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|Title:||Multimedia (MyStay). Intervention for managing patient experience (MIME) following joint replacement surgery: A cluster randomised trial. Protocol for intervention implementation.|
|Epworth Authors:||de Steiger, Richard|
|Other Authors:||Livingston, P. M.|
Participation in Care
Total Hip Replacement
Length of Stay
Implementation of Intervention
Managing Patient Experiene
PARiHS Knowledge Translation Framework
Musculoskeletal Clinical Institute, Epworth HealthCare, Victoria, Australia
Centre for Quality and Patient Safety Research, Epworth HealthCare Partnership
|Conference:||Epworth HealthCare Research Week 2018|
|Conference Location:||Epworth Research Institute, Victoria, Australia|
|Abstract:||Background: Active participation of patients in their care is important for ensuring safe and high quality healthcare. However, the operationalisation of patient participation is complex and acute care environments have characteristics that place significant barriers to achieving patient engagement. Strategies to enhance patient capability and opportunity for participation in care are required. A cluster randomised controlled trial (RCT) of an intervention to enhance patient participation following Total Hip Replacement surgery using the clinician-led, multimedia ‘MyStay’ has been designed to measure the effect of engagement on postoperative pain, patient satisfaction and inpatient length of stay. An essential component of the study is successful implementation of the intervention. Methods: The implementation strategy to be used is underpinned by the PARiHS Knowledge Translation Framework that includes support from organisational leaders, addressing local contextual barriers and providing ongoing support to facilitate implementation at the bedside. All nurses in the participating wards will be invited to engage in mini-workshops in small groups of six to learn about the MyStay program, navigate through the system and model how to engage patients in their care using MyStay and interact with patients about their goals of recovery. Conclusion: The findings of this element of the randomised trial will inform the process evaluation component of the trial. More broadly the findings will contribute to the literature related to the impact of interventions designed to improve patients’ capability and opportunity for participation in post-operative recovery.|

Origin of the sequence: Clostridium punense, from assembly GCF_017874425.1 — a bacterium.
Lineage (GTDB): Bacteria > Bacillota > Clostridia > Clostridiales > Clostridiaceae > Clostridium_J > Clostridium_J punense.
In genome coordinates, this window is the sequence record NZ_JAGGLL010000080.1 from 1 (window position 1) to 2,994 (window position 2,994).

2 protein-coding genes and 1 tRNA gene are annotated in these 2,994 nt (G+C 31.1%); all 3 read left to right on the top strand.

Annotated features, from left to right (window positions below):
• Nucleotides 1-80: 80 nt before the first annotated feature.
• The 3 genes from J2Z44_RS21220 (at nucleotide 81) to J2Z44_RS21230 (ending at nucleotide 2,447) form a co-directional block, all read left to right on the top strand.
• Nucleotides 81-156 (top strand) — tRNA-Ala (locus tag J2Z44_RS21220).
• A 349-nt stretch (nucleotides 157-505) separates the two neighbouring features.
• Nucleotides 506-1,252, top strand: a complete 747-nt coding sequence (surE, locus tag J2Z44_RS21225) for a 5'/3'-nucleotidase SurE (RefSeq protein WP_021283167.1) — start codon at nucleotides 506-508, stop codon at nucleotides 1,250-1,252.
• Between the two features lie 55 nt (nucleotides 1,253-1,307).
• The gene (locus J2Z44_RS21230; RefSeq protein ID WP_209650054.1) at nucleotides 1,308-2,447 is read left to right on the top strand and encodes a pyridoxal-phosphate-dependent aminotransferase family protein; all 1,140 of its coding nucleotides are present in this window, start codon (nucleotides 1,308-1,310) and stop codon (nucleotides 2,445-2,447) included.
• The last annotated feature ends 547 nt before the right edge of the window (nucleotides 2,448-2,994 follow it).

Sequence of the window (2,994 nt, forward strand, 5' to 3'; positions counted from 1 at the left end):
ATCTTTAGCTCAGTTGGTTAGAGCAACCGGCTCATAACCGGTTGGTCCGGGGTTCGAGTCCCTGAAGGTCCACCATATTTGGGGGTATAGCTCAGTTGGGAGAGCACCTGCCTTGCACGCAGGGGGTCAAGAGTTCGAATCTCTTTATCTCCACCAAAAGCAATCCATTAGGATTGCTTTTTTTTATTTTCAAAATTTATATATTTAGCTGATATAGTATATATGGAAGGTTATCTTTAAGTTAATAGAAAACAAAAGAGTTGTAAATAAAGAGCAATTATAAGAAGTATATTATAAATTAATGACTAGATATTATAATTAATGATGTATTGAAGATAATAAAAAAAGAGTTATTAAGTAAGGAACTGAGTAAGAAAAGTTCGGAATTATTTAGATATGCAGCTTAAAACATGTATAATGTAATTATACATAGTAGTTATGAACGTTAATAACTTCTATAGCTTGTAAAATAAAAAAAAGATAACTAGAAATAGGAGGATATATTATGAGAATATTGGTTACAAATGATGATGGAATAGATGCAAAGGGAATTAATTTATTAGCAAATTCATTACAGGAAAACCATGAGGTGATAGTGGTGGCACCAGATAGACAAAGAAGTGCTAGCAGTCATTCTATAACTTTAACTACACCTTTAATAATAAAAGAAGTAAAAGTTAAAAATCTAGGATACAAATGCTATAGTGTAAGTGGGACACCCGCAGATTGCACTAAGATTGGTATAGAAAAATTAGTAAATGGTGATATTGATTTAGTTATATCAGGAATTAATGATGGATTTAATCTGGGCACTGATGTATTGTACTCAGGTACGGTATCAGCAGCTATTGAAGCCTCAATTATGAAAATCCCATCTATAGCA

|Affiliated Organisations:||Monash University, Melbourne, Victoria, Australia|
Alfred Health, Victoria, Australia.
|Type of Clinical Study or Trial:||Randomized Controlled Clinical Trial|
|Appears in Collections:||Musculoskeletal|
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